States have adopted a variety of strategies to increase prescriptions for generic drugs rather than brand names, because switching to generic drugs can save money and in some cases, provide greater efficacy and safety than newer brand-name drugs. On average, a generic drug costs about $45 less than a brand name drug and it is estimated that for each 1% increase in generic fill rate, pharmacy spend decreases by 1%.
A 2005 survey found that 34 of 37 interviewed states reported they require the generic to be dispensed when available; most allow this requirement to be overridden by the treating medical provider. For example, Texas saved more than $223 million simply by changing its prescription pads, making it easier for doctors to prescribe generics. Other strategies to promote generics include preferred drug lists, lower co-pays, and educational campaigns directed at both consumers and prescribers. According to the generic drug industry, Massachusetts saved more than $150 million by changing a policy related to the way doctors can prescribe brand drugs when a generic is available, and Florida saved roughly $30 million by eliminating special brand name “carve outs” in its Medicaid program. The Georgia prior authorization program for anti-ulcer medications increased the use of generics from 31% to 79% for net savings of $20.6 million the first year. The Consumers Union Best Buy Drugs initiative, which reviews evidence-based studies and recommends medications which are effective and cost-effective, is an example of an educational campaign aimed at consumers which frequently recommends generics and over-the-counter medications, see the Best Buy Drugs website at: http://www.crbestbuydrugs.org/ There is even greater potential for increased use of generics and significant savings in the next several years, because the patents of many top-selling brand name drugs are expiring – in fact more than $38 billion in drug sales are expected to lose patents over the next 4 years.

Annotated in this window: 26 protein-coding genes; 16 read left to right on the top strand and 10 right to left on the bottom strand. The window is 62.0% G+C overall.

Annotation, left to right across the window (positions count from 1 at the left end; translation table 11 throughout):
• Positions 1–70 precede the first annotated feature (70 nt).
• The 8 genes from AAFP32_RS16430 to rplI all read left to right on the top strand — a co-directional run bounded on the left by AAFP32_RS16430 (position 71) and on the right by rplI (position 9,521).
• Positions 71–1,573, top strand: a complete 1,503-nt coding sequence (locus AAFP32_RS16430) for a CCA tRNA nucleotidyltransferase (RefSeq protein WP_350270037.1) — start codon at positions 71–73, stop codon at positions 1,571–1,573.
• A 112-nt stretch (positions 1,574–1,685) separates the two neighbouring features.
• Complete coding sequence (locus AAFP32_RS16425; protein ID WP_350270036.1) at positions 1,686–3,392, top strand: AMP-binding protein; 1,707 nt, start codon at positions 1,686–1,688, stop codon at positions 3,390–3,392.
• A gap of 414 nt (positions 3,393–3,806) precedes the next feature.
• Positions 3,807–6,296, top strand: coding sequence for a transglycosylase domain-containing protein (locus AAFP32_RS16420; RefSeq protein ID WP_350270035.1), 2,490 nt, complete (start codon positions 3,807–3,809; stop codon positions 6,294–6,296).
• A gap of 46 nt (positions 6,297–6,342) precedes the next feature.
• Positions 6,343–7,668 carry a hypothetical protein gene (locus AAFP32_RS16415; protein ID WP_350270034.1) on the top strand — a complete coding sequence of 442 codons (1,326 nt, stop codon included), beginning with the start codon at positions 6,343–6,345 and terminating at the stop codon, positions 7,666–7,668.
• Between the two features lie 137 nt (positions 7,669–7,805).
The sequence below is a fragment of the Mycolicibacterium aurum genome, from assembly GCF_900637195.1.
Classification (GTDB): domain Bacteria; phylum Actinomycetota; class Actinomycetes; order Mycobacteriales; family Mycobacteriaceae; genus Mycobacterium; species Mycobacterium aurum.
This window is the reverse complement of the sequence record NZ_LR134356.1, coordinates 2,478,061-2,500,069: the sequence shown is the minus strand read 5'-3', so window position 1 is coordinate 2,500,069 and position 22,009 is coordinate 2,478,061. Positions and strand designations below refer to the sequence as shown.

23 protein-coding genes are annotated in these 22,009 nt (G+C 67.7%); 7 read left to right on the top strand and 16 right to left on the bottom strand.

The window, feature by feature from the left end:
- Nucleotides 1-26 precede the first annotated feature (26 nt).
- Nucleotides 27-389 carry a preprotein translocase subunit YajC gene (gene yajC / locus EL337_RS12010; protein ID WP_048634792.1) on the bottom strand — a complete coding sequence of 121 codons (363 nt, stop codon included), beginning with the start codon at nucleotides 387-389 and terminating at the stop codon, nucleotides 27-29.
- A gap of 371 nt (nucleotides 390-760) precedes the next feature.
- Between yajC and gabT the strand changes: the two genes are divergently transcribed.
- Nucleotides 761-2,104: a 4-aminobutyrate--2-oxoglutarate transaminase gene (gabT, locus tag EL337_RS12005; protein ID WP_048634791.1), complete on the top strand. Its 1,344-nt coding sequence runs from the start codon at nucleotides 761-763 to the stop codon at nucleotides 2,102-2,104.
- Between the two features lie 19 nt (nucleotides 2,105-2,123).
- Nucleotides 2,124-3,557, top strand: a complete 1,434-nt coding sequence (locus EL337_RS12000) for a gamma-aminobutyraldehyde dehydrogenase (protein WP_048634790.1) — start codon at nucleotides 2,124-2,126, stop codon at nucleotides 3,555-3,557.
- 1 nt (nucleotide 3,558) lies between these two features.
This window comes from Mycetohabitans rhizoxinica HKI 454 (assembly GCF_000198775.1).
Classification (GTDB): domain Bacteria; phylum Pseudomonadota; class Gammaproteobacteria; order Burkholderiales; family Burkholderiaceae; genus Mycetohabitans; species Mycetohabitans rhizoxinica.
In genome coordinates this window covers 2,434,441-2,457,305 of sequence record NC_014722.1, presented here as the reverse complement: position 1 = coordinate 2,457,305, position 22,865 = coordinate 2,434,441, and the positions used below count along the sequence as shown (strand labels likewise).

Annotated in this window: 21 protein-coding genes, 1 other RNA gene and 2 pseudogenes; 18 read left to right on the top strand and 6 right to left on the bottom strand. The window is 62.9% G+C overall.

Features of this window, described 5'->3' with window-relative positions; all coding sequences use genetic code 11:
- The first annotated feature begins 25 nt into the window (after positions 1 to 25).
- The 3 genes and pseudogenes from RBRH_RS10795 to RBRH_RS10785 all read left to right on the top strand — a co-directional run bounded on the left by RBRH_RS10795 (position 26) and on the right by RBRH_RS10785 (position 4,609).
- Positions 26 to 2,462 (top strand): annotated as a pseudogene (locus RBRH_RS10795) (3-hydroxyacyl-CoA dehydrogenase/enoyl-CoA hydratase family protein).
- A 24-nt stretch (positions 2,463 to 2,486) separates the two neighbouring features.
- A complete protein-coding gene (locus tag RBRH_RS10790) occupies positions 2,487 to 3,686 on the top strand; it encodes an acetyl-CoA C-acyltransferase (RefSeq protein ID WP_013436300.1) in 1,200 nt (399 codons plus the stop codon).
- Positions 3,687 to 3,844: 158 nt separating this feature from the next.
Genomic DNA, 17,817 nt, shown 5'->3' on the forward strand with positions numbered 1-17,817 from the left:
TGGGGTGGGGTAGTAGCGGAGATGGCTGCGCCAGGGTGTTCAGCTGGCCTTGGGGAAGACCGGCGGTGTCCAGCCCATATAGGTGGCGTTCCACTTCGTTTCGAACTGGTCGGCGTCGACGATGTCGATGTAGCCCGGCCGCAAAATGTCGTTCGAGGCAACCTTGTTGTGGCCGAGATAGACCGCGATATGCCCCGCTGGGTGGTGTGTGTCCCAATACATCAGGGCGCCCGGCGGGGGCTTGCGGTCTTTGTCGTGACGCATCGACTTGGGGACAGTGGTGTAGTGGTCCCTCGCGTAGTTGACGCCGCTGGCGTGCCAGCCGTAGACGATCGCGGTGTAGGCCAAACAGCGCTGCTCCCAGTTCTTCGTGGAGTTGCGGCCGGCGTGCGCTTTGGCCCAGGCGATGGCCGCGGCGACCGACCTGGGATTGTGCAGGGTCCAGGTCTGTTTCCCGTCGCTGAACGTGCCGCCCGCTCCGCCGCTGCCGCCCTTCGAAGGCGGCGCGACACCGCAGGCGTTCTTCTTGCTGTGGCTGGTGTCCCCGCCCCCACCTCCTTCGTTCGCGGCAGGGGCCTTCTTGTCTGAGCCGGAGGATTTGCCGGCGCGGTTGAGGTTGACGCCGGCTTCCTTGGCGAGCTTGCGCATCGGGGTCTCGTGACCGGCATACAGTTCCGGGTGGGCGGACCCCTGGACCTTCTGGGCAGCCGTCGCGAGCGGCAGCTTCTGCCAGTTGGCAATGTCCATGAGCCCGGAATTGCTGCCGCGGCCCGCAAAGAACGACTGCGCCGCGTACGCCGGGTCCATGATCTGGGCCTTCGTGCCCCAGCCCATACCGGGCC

Patent policy and law are also relevant as states seek to lower drug prices overall. Contrary to popular belief, states actually have a large role in regulating the use of patents. Courts have held that patents are property subject to state regulation and control through contract law and even the power of eminent domain. The pharmaceutical industry has been aggressive in challenging state rights to regulate abuse of pharmaceutical patents, threatening litigation against compulsory license proposals in West Virginia and challenging on patent law grounds the District of Columbia’s law limiting unconscionable pricing of medicines. States are continuing to pursue initiatives to limit price-gouging, however, and are aggressively defending their initiative against industry challenges based on patent law.